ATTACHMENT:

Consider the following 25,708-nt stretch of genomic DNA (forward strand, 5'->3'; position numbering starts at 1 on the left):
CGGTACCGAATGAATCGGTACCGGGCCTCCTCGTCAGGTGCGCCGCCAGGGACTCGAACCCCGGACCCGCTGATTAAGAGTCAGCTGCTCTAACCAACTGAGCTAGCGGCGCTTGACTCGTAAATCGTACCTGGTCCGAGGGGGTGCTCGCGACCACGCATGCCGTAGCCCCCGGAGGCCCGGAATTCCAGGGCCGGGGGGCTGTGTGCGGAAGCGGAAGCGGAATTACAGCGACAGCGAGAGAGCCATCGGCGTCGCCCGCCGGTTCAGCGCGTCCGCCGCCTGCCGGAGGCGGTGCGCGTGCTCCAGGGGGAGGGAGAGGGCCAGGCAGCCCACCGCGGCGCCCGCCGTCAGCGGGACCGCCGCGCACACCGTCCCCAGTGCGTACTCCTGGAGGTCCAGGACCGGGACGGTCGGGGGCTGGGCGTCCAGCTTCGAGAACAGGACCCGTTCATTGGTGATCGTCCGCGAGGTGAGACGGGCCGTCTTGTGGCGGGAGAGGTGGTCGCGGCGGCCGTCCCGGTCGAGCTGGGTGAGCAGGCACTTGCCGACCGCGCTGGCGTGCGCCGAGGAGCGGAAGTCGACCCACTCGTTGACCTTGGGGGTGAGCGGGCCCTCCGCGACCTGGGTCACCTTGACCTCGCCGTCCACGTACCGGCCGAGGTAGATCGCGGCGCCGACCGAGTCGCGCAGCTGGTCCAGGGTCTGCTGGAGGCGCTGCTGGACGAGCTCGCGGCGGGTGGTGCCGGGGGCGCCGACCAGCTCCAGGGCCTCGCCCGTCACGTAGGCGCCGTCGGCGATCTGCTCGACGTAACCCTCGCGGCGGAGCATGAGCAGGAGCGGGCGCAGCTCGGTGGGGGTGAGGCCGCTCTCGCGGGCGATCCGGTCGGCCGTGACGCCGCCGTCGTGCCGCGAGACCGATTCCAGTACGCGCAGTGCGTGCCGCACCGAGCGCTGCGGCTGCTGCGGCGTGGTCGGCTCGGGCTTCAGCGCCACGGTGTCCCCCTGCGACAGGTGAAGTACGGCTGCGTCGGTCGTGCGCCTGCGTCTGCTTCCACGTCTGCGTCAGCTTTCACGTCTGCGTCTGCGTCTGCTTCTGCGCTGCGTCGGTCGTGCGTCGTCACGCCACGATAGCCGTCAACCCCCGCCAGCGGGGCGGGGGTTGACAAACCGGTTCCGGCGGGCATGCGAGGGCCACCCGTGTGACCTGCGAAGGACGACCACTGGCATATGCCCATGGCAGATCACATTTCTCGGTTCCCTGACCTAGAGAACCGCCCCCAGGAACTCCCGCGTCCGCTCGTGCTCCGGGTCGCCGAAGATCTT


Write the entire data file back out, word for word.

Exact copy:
Consider the following 25,708-nt stretch of genomic DNA (forward strand, 5'->3'; position numbering starts at 1 on the left):
CGGTACCGAATGAATCGGTACCGGGCCTCCTCGTCAGGTGCGCCGCCAGGGACTCGAACCCCGGACCCGCTGATTAAGAGTCAGCTGCTCTAACCAACTGAGCTAGCGGCGCTTGACTCGTAAATCGTACCTGGTCCGAGGGGGTGCTCGCGACCACGCATGCCGTAGCCCCCGGAGGCCCGGAATTCCAGGGCCGGGGGGCTGTGTGCGGAAGCGGAAGCGGAATTACAGCGACAGCGAGAGAGCCATCGGCGTCGCCCGCCGGTTCAGCGCGTCCGCCGCCTGCCGGAGGCGGTGCGCGTGCTCCAGGGGGAGGGAGAGGGCCAGGCAGCCCACCGCGGCGCCCGCCGTCAGCGGGACCGCCGCGCACACCGTCCCCAGTGCGTACTCCTGGAGGTCCAGGACCGGGACGGTCGGGGGCTGGGCGTCCAGCTTCGAGAACAGGACCCGTTCATTGGTGATCGTCCGCGAGGTGAGACGGGCCGTCTTGTGGCGGGAGAGGTGGTCGCGGCGGCCGTCCCGGTCGAGCTGGGTGAGCAGGCACTTGCCGACCGCGCTGGCGTGCGCCGAGGAGCGGAAGTCGACCCACTCGTTGACCTTGGGGGTGAGCGGGCCCTCCGCGACCTGGGTCACCTTGACCTCGCCGTCCACGTACCGGCCGAGGTAGATCGCGGCGCCGACCGAGTCGCGCAGCTGGTCCAGGGTCTGCTGGAGGCGCTGCTGGACGAGCTCGCGGCGGGTGGTGCCGGGGGCGCCGACCAGCTCCAGGGCCTCGCCCGTCACGTAGGCGCCGTCGGCGATCTGCTCGACGTAACCCTCGCGGCGGAGCATGAGCAGGAGCGGGCGCAGCTCGGTGGGGGTGAGGCCGCTCTCGCGGGCGATCCGGTCGGCCGTGACGCCGCCGTCGTGCCGCGAGACCGATTCCAGTACGCGCAGTGCGTGCCGCACCGAGCGCTGCGGCTGCTGCGGCGTGGTCGGCTCGGGCTTCAGCGCCACGGTGTCCCCCTGCGACAGGTGAAGTACGGCTGCGTCGGTCGTGCGCCTGCGTCTGCTTCCACGTCTGCGTCAGCTTTCACGTCTGCGTCTGCGTCTGCTTCTGCGCTGCGTCGGTCGTGCGTCGTCACGCCACGATAGCCGTCAACCCCCGCCAGCGGGGCGGGGGTTGACAAACCGGTTCCGGCGGGCATGCGAGGGCCACCCGTGTGACCTGCGAAGGACGACCACTGGCATATGCCCATGGCAGATCACATTTCTCGGTTCCCTGACCTAGAGAACCGCCCCCAGGAACTCCCGCGTCCGCTCGTGCTCCGGGTCGCCGAAGATCTT